Profiles in Education:
Joyce Cowin, Trustee, Teachers College
Trustee Joyce Cowin
Joyce Cowin, a trustee at Teachers College (TC) and liaison to its prestigious Alumni Council, exemplifies by word and deed the meaning of “philanthropy,” a word that comes from the Greek and means love of mankind. To hear her talk—an enthusiasm she exhibits for what she has already done in education and what she hopes still to do for her alma mater (her Masters at TC)—is to listen to someone who truly believes in noblesse oblige. Among her numerous projects, however, she cites as her “happiest” the funding and founding several years ago of the Heritage School at 106th Street & Lexington Avenue, a 9-12 high school that has already made a difference in the lives of so many of its needy students. She notes, for example, the school’s fifth graduation and adds that while others might conclude that the 50th percentile is hardly an achievement, for the students who attend the Heritage School, the graduation rate most certainly is a “milestone.” Coming in with academic and familial disadvantages, among them the fact they start relatively late— in the 9th as opposed to the 6th grade—Joyce Cowin says she is amazed at what the Heritage students have achieved: a movement from 12 percent passage on the math regents, for example, to 85 percent, a striking increase that she attributes to the “wonderful” mentoring the students receive from Teachers College faculty and interns. Hardly one to rest on her laurels, Joyce Cowin is now aiming her sights at improving reading scores, as well.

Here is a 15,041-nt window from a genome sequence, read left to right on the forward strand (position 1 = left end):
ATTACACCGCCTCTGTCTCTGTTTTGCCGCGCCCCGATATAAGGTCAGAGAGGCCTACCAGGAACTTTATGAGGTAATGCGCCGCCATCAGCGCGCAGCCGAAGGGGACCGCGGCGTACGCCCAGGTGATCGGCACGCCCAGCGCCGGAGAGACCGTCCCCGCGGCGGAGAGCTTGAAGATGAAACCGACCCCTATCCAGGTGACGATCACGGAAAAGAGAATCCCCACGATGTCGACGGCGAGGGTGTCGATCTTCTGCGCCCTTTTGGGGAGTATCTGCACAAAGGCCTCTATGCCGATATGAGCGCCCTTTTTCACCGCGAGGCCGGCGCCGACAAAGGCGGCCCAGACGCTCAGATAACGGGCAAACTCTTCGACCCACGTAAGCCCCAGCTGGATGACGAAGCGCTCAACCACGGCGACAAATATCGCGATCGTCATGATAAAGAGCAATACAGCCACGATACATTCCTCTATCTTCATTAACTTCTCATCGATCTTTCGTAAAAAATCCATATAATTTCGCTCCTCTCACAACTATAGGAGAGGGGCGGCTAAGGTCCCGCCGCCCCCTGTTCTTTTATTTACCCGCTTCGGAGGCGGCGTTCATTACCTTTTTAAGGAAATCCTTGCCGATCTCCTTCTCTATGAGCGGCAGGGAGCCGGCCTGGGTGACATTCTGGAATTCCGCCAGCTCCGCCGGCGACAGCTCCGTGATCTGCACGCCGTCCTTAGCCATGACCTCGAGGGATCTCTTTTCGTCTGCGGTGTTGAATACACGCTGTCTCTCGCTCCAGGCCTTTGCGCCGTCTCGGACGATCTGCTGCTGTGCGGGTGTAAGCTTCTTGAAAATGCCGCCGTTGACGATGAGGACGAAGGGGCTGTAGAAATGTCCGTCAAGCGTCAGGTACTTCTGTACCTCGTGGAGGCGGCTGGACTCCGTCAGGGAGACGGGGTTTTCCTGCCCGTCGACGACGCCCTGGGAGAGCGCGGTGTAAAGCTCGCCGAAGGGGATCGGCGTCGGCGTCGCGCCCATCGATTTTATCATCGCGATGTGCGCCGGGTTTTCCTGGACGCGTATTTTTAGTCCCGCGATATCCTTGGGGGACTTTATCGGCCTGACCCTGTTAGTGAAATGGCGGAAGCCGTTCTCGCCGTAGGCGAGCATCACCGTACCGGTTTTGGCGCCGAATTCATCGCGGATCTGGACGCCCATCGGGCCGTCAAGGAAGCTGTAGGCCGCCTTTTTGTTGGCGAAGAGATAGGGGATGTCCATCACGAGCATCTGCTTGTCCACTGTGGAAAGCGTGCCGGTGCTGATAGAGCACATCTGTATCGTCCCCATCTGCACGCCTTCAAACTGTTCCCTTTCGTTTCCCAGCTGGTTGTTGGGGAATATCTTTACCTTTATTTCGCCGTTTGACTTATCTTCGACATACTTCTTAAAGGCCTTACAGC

Originally conceived as a school that would teach all classes through the arts, Heritage has evolved a program over the last few years that is now being replicated by other schools. Though she wishes the space-challenged institution would have a gym and a cafeteria, she takes heart at least that a library now exists. In the basement? So what, that’s what other schools, particularly those in Washington D.C., that have no expansion room are doing. What would she like to see happen next? Without missing a beat, she says, paying attention to problems of “nutrition.” And she’d like to see continued focus on computers. These are the “equalizers,” she says, the kids love them. Whenever she can and especially at meetings of the Teachers College Board of Trustees she celebrates the accomplishments of the Heritage School and encourages further support.
A TC trustee for over 25 years and an important liaison to the TC Alumni Council, Joyce Cowin knows, of course, that her own “golden” childhood and relatively easy years at Smith College are far different from the lives of Heritage School students, but she believes that it is essential that people like her “get involved.” And stay involved. She’d like to expand mentoring opportunities – why not trips to Albany? She’d also like to see the reinstitution of something like the Gallery Passport program of some years ago whereby public school youngsters were engaged in curricular activities that involved going to museums. And she’d be delighted if the TC board would accelerate its deliberations on distance learning, which she believes, is “the wave of the future.” She also looks forward to the official opening of the Cowin Conference Center at Teachers College and to its publicized integration as a place for greater faculty exchange.#